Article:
I don’t GET the problem

Sunday, 8 May 2005

So there’s been a lot of blogosphere reverberation over the Google Web Accelerator which follows every link on every page you visit in order to speed up your browsing experience, including links such as “delete this post,” and now everyone is talking about how web applications should be written not to allow unsafe operations from GET requests, mere links, and that such operations should be done only by POST requests. The GET mess has a good roundup of all the handwringing that has been posted, and I won’t duplicate it all here.

David Heinemeier Hansson has a plan for patching things up for now that involves a facility which masks non-idempotent links behind javascript: URLs. Phil Ringnalda comments that this is all just so designers can continue to put the functionality of buttons behind links because it gives them greater control over appearance. I think the issue is only partly one of stylability (more on that in a second), and while web design that breaks established UI conventions sucks, using links for destructive actions is quite okay so long as a click pops up a confirmation.

The problem is that no one has been doing this correctly. Clients which do not understand Javascript for whatever reason, such as the GWA but also limited capability browsers on a mobile device, do not get the benefit of a confirmation dialog. Hiding the functionality of the link-as-button behind a javascript: URL prevents them from accidentally causing harm, but that can hardly be called a sustainable solution. Phil’s suggestion that a link titled “Launch The Nuclear Warheads” should lead to a page containing a button labelled “Launch The Nuclear Warheads” is exactly right. Unfortunately, it disregards an important reason for wanting links+Javascript: application reactiveness. Serving a page with a button incurs an extra roundtrip that makes applications tedious to use.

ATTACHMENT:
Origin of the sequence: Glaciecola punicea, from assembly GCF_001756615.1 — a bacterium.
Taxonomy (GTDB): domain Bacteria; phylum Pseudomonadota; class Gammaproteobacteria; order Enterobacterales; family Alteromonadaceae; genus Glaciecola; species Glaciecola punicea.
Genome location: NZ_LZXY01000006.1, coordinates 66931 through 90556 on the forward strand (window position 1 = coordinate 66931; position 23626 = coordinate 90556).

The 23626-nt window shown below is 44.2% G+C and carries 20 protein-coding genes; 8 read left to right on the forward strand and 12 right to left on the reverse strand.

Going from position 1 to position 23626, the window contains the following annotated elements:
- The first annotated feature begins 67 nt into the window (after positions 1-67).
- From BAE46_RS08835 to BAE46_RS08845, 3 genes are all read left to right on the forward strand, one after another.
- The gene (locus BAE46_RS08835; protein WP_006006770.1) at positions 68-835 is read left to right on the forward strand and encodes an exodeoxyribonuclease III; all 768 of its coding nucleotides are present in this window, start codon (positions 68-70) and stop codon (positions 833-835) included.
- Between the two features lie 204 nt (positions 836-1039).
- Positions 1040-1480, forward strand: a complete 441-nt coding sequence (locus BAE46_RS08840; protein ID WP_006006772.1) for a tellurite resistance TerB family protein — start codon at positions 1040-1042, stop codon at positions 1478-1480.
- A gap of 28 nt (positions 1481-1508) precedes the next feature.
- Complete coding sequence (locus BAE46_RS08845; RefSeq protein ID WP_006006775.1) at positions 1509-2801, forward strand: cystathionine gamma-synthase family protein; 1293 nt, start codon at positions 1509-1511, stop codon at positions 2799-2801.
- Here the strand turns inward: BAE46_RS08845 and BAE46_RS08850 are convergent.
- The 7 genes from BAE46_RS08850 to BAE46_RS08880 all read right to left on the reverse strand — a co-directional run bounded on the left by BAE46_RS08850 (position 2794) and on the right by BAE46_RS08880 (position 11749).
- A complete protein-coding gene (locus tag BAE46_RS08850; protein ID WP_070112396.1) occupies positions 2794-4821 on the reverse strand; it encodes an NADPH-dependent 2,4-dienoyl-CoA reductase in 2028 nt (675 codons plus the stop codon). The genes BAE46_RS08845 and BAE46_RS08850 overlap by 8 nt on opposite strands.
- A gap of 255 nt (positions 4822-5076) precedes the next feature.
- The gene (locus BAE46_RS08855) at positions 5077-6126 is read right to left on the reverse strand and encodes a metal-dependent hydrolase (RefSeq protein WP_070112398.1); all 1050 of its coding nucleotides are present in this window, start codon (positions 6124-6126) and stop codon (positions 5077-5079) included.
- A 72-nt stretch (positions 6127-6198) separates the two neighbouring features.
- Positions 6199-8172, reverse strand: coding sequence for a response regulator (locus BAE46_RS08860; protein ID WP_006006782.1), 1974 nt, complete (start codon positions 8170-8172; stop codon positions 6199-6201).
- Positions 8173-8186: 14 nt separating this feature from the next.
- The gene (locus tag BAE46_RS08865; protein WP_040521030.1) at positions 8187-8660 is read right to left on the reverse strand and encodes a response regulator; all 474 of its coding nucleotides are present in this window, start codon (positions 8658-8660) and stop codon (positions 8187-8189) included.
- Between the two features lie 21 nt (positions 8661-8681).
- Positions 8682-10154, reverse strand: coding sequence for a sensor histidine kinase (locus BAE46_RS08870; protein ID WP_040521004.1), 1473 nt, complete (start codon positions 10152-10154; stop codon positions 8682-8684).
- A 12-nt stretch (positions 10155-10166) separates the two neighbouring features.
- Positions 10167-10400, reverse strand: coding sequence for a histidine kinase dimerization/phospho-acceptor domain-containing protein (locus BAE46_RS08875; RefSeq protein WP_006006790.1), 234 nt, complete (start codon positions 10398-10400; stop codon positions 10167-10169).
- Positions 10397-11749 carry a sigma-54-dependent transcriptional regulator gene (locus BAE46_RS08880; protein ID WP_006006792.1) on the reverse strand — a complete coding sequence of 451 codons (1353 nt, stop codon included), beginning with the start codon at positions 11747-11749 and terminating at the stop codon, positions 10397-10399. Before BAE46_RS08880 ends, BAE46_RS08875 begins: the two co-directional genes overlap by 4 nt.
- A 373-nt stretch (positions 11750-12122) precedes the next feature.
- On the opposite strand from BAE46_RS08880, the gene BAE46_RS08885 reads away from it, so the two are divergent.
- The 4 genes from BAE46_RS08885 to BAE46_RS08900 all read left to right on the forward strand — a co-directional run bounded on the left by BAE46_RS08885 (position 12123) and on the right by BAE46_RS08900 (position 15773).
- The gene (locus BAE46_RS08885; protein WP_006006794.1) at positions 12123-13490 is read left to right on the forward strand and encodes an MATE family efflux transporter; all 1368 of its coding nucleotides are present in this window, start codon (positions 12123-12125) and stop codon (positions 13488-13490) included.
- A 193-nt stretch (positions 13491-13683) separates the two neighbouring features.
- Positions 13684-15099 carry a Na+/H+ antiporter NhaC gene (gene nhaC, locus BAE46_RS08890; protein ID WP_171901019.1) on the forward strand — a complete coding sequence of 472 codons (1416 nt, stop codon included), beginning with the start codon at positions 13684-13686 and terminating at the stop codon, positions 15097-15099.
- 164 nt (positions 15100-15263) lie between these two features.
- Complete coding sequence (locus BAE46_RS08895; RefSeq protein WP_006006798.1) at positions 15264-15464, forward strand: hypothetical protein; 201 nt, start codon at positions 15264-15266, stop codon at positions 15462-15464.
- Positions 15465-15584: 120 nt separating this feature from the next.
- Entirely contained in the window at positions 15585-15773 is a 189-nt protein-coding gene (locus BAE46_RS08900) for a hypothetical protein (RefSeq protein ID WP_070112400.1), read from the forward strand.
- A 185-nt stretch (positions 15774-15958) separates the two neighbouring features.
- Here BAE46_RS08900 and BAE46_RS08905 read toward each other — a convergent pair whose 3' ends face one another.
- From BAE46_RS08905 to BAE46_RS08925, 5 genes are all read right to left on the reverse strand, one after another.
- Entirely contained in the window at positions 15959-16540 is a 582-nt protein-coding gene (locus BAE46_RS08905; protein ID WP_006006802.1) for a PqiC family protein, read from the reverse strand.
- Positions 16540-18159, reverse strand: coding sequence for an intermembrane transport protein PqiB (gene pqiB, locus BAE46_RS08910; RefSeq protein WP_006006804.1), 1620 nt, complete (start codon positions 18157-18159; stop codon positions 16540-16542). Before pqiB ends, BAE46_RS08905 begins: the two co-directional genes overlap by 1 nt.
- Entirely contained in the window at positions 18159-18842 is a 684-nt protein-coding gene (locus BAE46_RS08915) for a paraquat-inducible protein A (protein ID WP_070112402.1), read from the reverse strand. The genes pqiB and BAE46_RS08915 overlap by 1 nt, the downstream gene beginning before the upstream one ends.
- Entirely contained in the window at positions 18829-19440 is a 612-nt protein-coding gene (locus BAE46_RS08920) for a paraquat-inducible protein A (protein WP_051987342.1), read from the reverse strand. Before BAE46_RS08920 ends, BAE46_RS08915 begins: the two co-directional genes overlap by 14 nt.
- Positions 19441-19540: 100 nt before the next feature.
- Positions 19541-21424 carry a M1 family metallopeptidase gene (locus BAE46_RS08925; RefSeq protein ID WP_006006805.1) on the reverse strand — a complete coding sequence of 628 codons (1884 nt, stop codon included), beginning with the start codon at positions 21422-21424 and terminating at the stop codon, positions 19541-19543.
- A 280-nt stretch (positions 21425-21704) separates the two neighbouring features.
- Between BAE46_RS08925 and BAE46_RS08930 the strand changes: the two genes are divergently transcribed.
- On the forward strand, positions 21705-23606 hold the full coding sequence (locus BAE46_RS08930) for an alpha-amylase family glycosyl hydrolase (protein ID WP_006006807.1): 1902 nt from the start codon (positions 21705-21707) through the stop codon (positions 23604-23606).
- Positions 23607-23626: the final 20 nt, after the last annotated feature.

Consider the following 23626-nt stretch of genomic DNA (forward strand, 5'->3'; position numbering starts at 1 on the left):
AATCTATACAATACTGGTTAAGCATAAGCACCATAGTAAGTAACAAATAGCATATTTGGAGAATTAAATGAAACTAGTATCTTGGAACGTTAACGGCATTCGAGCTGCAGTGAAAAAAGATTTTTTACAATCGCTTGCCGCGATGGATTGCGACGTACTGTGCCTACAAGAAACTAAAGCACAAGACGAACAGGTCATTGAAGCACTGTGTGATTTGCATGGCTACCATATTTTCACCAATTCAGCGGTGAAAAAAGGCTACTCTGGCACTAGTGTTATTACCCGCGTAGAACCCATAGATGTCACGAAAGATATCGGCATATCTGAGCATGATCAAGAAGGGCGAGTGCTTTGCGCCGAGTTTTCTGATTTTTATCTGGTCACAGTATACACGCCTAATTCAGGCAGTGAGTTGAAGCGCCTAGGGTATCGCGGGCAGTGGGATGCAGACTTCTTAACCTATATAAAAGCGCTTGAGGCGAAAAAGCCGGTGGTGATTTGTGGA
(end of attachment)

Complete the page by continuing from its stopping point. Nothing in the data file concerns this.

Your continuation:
It is really only a small step from his good approach to what I consider the really proper solution: the same link which leads to a page with a button should also have an onclick handler attached which shows an “Are you sure?” prompt and converts the request to POST on confirmation – and that request would then be executed immediately without the intermediary page with the button. This means fewer roundtrips and a more reactive interface where supported but no trouble yet all of the functionality where not.

This isn’t any news. It’s much like the right way to do chromeless popups (put the link into a plain <a href="" target="_blank"> and attach an onclick handler for opening the chromeless popup and inhibiting the default link behaviour). It’s much like the right way to use XMLHttpRequest.

It’s called graceful degradation.